I ran across this great article in the New York Times today that I thought would be of interest to other HASTACers: Fending Off Digital Decay Bit by Bit
The article discusses Salman Rushdie's archival material currently on display at Emory University, including not only handwritten journals, but also digital data: 18GB on 4 Apple computers. The main subject of the article, of course, is about the complications of archiving born-digital data. But as someone interested in writing practices as connected to technology, the secondary focus was much more interesting to me:
"Because of Emory’s particular interest in the impact of technology on the creative process, Naomi Nelson, the university’s interim director of Manuscript, Archives, and Rare Book Library, said that the archivists decided to try to recreate Mr. Rushdie’s writing experience and the original computer environment."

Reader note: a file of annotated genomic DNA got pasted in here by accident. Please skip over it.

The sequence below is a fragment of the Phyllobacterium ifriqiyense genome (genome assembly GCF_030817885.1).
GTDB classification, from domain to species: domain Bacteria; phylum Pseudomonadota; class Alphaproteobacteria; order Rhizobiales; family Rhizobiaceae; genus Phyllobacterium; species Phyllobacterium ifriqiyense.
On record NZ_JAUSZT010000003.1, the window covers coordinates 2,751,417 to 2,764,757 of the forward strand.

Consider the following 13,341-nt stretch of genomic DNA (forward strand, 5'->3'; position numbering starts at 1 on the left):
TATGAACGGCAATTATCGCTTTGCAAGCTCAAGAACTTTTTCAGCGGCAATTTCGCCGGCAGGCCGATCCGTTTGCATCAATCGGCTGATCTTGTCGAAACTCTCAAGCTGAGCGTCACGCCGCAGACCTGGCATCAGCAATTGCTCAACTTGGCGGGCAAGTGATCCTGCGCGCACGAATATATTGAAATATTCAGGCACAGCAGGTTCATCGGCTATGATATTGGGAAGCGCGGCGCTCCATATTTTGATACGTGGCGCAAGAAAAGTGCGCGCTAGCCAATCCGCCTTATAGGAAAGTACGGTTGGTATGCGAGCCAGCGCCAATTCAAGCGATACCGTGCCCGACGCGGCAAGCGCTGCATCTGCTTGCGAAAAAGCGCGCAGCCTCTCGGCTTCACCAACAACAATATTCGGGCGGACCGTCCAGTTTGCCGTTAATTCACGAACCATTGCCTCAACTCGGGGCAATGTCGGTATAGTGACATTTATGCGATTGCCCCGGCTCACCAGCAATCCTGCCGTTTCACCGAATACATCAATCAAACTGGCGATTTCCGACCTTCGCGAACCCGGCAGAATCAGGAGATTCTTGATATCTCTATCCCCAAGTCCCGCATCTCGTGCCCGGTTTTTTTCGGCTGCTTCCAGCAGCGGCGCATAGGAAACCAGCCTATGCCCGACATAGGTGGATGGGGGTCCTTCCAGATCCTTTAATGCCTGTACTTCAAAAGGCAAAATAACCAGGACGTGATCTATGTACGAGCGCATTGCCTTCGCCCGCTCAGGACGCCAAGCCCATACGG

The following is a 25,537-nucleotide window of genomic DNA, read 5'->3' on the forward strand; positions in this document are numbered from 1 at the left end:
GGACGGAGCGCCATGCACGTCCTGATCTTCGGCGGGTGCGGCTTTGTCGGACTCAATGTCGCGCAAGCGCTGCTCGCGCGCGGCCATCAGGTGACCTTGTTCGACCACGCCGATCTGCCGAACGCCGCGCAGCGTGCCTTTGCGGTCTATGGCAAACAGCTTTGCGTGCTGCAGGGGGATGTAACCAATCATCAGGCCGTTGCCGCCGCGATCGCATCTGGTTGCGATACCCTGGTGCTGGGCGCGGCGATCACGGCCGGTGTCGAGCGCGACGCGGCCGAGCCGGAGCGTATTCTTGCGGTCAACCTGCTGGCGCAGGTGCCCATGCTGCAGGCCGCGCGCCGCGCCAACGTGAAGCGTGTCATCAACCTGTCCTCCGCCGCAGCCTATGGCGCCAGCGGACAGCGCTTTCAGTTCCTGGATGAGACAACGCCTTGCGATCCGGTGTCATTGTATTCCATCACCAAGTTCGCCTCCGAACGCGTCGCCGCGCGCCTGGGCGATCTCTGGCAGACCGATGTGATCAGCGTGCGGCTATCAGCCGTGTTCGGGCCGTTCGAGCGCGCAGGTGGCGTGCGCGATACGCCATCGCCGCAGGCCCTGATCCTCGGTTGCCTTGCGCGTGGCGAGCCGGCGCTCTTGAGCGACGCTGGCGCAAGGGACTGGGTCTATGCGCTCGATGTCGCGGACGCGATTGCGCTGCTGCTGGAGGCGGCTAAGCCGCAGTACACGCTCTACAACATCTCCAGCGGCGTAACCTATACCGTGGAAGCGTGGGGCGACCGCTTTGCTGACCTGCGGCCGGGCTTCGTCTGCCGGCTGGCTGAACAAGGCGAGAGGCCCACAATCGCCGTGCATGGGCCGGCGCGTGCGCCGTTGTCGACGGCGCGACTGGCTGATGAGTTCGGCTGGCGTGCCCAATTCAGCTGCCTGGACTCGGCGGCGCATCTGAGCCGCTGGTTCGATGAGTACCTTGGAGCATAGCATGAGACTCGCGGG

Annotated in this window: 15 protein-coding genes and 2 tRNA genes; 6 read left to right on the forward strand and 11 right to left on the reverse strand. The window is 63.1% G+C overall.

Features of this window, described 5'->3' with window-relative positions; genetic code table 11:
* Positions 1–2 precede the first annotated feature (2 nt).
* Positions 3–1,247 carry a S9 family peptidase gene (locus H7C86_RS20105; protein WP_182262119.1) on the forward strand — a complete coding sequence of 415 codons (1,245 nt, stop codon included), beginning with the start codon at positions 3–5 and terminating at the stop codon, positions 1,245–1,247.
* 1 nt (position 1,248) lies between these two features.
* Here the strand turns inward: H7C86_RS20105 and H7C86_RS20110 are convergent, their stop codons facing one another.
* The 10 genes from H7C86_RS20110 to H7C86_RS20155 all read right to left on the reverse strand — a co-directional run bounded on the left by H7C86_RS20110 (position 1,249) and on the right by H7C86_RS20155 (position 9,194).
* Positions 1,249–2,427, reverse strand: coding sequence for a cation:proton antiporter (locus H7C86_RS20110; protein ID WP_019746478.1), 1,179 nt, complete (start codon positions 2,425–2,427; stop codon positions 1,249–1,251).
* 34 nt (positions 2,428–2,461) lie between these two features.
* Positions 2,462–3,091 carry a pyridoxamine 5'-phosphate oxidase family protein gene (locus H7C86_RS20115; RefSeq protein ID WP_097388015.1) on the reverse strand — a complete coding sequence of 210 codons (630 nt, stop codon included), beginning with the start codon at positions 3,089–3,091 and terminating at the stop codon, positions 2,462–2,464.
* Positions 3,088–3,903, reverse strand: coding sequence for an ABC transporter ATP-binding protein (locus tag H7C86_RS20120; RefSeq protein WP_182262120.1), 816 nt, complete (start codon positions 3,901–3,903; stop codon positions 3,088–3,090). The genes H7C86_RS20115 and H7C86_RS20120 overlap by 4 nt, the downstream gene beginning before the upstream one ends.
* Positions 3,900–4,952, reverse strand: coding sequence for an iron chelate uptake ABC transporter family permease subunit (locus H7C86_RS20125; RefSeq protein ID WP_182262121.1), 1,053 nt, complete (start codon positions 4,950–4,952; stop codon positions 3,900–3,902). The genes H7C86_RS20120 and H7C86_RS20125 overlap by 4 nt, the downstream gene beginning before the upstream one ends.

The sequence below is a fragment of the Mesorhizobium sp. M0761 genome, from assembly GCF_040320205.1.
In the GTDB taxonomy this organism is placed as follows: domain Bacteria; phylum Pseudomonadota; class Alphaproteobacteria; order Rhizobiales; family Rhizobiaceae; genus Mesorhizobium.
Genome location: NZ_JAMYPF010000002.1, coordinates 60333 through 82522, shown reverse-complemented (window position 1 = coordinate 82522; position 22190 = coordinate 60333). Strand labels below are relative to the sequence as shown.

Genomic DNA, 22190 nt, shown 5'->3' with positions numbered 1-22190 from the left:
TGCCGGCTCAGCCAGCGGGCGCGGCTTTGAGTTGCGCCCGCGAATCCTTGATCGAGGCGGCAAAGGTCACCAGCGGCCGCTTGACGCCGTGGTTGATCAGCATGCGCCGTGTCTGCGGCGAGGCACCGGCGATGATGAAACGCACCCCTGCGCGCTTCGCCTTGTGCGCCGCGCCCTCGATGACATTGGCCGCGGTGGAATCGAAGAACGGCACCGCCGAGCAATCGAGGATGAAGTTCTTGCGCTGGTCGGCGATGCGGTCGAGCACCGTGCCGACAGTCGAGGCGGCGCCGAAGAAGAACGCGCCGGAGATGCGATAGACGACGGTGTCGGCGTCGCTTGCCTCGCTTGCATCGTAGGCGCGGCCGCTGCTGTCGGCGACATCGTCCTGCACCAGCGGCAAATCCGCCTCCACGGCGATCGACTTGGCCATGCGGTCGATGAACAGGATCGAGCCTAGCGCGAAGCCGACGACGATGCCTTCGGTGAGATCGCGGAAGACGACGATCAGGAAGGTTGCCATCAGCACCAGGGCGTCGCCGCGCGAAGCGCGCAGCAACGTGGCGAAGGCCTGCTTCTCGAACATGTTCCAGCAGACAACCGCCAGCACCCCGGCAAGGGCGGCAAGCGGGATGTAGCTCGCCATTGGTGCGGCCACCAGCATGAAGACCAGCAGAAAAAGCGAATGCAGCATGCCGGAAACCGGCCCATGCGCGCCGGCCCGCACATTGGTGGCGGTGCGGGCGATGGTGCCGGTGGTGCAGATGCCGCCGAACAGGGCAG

The story discusses the technology Rushdie wrote with, but also his own reflections on how his switch to computers changed his approach to his writing overall. The concept of reproducing a writer's computer environment was compelling to me as well, from the tools they found productive, to the look of the text as they worked.
Researchers in my field are always interested in these questions, and we research them in process: observing writers, gathering texts and other artifacts, and tracing the threads of influence in one's writing practice, what Prior and Shipka call "chronotopic laminations." What is interesting to me are the curators' jobs reproducing these practices years later by mining old technologies like floppy disks. But it brings up new questions about the practice of visiting an author's home if you not only have to produce the writer's physical space but their virtual one as well.